“Of course, there are many politicians who are honest and genuinely want to improve the lot of their voters,” said Rajan. “But perhaps the system tolerates corruption because the street smart politician is better at making the wheels of the bureaucracy creak, however slowly, in favour of his constituents. And such a system is self-sustaining. An idealist who is unwilling to ‘work’ the system can promise to reform it, but the voters know there is little one person can do. Moreover, who will provide the patronage while the idealist is fighting the system? So, why not stay with the fixer you know even if it means the reformist loses his deposit?”
“So, the circle is complete. The poor and the underprivileged need the politician to help them get jobs and public services. The crooked politician needs the businessman to provide the funds that allow him to supply patronage to the poor and fight elections. The corrupt businessman needs the crooked politician to get public resources and contracts cheaply. And the politician needs the votes of the poor and the underprivileged. Every constituency is tied to the other in a cycle of dependence, which ensures that the status quo prevails.”
Rajan then went on to argue that the key to eliminating the problem is to minimize the role of government in providing important services and instead use direct cash transfers to help the poor. Rajan’s views on skewed incentives of public officials also led him to suggest in his widely cited book Faultlines that fiscal expansion may not be always desirable during a recession.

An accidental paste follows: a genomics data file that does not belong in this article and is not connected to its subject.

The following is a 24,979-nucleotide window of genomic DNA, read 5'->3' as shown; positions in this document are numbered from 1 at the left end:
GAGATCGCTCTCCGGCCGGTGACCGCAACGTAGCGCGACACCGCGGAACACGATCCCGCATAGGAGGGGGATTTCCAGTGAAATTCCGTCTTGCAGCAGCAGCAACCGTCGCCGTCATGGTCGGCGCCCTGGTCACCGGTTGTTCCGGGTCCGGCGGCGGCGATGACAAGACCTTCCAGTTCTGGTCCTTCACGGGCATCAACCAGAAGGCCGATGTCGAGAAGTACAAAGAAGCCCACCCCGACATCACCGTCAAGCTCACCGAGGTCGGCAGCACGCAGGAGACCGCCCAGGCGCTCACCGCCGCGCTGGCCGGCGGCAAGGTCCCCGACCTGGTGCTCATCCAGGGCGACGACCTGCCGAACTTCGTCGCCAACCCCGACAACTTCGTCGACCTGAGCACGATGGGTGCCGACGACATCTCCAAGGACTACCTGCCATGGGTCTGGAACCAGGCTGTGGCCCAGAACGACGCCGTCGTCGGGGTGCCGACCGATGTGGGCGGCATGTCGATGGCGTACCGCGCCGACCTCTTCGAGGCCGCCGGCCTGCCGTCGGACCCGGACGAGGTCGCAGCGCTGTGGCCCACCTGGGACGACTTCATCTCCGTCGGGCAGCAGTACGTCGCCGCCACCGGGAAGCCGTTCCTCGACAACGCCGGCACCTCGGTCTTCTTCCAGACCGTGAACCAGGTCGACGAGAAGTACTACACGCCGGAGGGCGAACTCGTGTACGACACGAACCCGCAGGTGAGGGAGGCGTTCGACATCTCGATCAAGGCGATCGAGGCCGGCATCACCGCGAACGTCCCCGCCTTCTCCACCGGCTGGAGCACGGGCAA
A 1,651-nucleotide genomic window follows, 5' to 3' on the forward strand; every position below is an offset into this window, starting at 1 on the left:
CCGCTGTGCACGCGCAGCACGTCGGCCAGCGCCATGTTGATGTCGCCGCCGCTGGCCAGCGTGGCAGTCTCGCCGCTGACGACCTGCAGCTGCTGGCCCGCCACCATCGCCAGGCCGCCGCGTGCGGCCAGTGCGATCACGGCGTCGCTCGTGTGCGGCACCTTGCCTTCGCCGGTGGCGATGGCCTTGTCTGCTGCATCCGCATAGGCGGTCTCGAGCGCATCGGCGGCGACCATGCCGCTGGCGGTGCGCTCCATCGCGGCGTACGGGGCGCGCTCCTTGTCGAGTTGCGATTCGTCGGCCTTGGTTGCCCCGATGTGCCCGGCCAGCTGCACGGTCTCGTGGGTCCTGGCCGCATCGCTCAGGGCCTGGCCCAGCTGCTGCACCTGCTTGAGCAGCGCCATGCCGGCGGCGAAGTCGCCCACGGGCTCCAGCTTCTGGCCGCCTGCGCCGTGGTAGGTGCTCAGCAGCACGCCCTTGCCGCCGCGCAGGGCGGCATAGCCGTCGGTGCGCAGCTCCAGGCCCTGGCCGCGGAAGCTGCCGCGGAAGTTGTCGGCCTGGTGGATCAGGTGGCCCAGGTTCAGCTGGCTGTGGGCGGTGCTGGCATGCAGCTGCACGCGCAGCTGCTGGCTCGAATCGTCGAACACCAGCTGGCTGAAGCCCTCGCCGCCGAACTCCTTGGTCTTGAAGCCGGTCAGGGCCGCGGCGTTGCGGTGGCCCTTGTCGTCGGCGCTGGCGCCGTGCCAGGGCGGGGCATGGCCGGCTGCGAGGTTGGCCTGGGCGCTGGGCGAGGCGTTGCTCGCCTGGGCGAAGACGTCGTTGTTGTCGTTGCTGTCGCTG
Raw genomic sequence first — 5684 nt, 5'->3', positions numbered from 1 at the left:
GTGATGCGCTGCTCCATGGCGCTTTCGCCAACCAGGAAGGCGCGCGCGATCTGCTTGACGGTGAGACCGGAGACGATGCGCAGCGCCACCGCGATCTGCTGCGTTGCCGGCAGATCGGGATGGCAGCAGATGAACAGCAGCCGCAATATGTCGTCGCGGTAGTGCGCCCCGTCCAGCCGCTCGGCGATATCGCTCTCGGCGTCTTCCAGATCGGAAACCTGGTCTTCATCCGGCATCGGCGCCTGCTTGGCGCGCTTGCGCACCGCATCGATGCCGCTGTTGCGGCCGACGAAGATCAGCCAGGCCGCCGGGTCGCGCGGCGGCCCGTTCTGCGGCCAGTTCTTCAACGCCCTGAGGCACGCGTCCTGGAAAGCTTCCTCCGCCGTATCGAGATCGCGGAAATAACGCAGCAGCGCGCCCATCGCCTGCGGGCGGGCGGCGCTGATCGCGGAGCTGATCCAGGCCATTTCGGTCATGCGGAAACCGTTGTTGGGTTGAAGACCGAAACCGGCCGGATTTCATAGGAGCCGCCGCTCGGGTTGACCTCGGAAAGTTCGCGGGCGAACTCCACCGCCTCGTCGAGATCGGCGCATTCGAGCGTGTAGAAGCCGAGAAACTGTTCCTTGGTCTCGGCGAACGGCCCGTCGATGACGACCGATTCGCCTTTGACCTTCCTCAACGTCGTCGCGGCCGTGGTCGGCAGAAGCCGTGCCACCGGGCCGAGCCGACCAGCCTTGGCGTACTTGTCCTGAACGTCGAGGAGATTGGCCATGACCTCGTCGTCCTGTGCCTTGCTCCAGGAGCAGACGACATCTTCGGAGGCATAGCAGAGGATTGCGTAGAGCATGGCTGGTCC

“More problematic, when politicians exercise discretion at a time of great necessity, it leads to inventive abuse,” he wrote. “Specifically, politicians bring out all their pet projects during a downturn, and then some more, under the guide of stimulus to support recovery. Significant elements of spending are simply paybacks to powerful political groups, or fulfilment of election promises with little need to justify their short-term benefit.”
Rajan’s views on the role of government appear to be deeply influenced by public choice theory, a sub-stream of economics developed by Nobel Prize-winning economist James Buchanan. Public choice theory uses the tools of economics to deal with problems traditionally addressed by political scientists and has come to influence both disciplines heavily.